A slew of the sites Bert Ho (’01) helps the National Park Service preserve for future generations include shipwrecks.
Ho is an underwater archaeologist who joined the park service’s Submerged Resources Center in 2010.
He has documented shipwrecks in national sites including Isle Royale National Park on Michigan’s Lake Superior, Dry Tortugas National Park in the Florida Straits, Biscayne National Park in Florida, Gulf Islands National Seashore in Florida and Mississippi, and Channel Islands National Park in California.
He also dives in locations around the world. One of his favorites is Panama where he helped search for the lost shipwrecks of the pirate captain Henry Morgan.
But Ho does not always search for ships when he dives. In the area around Midway Atoll, he helped search for lost World War II planes from the Battle of Midway.
Ho says his interest in archaeology grew as he took every class possible in UT’s Department of Anthropology.
Some of his favorite classes were historic archaeology with Charles Faulkner, now distinguished professor emeritus of the humanities, and Southeastern archaeology with Gerald Schroedl, now professor emeritus.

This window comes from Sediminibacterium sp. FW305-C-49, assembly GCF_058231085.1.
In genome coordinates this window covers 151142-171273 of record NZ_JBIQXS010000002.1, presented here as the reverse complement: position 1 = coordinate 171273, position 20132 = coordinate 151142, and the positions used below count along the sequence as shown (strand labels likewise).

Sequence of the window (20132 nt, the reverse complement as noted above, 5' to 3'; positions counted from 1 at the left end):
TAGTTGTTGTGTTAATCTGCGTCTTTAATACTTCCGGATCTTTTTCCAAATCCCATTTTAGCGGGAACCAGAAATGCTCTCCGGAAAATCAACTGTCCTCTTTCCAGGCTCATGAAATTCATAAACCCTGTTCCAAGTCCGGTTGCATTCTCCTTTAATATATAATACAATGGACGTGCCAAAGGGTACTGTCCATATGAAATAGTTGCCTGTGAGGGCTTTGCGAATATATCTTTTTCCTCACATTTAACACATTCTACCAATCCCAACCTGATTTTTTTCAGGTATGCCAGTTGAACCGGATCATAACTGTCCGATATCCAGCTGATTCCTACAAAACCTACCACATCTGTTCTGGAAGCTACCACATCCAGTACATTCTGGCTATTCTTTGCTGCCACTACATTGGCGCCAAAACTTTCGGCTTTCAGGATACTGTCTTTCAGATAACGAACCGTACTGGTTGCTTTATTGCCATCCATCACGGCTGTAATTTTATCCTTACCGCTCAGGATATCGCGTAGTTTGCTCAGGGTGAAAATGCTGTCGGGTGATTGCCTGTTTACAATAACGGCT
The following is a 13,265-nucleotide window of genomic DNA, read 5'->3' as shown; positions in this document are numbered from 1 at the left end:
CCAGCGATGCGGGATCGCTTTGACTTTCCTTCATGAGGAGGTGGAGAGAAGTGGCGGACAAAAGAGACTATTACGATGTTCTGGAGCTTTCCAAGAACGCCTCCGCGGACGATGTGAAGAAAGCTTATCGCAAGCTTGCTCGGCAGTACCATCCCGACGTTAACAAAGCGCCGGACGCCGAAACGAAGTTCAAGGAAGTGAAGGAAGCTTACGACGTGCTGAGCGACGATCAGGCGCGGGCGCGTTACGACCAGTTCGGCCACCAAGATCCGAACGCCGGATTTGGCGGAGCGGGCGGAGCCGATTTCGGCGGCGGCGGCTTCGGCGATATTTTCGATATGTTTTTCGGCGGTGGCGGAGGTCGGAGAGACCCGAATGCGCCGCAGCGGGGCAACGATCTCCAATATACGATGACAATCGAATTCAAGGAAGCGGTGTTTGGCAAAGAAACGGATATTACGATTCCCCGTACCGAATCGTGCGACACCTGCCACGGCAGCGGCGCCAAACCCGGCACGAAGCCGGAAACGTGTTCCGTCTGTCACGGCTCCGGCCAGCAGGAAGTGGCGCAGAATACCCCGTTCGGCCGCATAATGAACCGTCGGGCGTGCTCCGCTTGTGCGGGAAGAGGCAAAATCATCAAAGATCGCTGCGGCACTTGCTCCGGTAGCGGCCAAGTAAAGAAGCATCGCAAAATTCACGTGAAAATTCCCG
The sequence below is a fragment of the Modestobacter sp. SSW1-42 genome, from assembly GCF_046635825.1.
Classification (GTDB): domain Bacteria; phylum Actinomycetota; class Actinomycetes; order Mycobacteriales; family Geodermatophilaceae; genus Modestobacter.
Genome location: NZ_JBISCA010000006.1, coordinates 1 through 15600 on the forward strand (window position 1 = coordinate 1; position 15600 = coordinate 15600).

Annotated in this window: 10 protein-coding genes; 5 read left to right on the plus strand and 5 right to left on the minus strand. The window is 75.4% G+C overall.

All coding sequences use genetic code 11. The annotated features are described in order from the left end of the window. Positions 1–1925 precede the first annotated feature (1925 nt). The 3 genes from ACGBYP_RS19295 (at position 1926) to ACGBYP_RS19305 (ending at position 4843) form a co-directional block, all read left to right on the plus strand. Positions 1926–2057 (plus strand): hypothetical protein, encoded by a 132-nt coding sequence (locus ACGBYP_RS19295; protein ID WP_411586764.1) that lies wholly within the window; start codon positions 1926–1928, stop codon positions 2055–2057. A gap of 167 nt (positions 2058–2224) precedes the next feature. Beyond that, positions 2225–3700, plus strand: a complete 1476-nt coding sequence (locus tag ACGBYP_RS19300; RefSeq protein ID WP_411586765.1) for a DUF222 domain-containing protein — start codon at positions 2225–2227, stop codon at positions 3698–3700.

“I would have to say that the archaeology courses were what gave me the best foundation for my career,” Ho says. “Historic archaeology with Professor Faulkner was the first time I heard about shipwrecks being referred to as archaeological sites.”
Ho says his most memorable dive was in 2015 at the USS Arizona memorial for the 74th anniversary of the attack on Pearl Harbor.
The site where the Arizona exploded and sank in 1941 killing 1,100 sailors and Marines is part of the World War II Valor in the Pacific National Monument.
“When you dive above and around the battleship, knowing that so many young men are entombed in the shipwreck, you cannot help but think about them, their families, and what a privilege it is to serve them by protecting and managing their ship for years to come,” he says.
Ho also attended the memorial ceremony. “Seeing the Pearl Harbor survivors, the veterans who still return every year despite being in their 90s, and those that serve currently in our military, was an incredible experience,” he says.
“It really reminds you of who you are serving when conducting projects at the memorial,” he adds. “Those dives truly put the service in National Park Service.”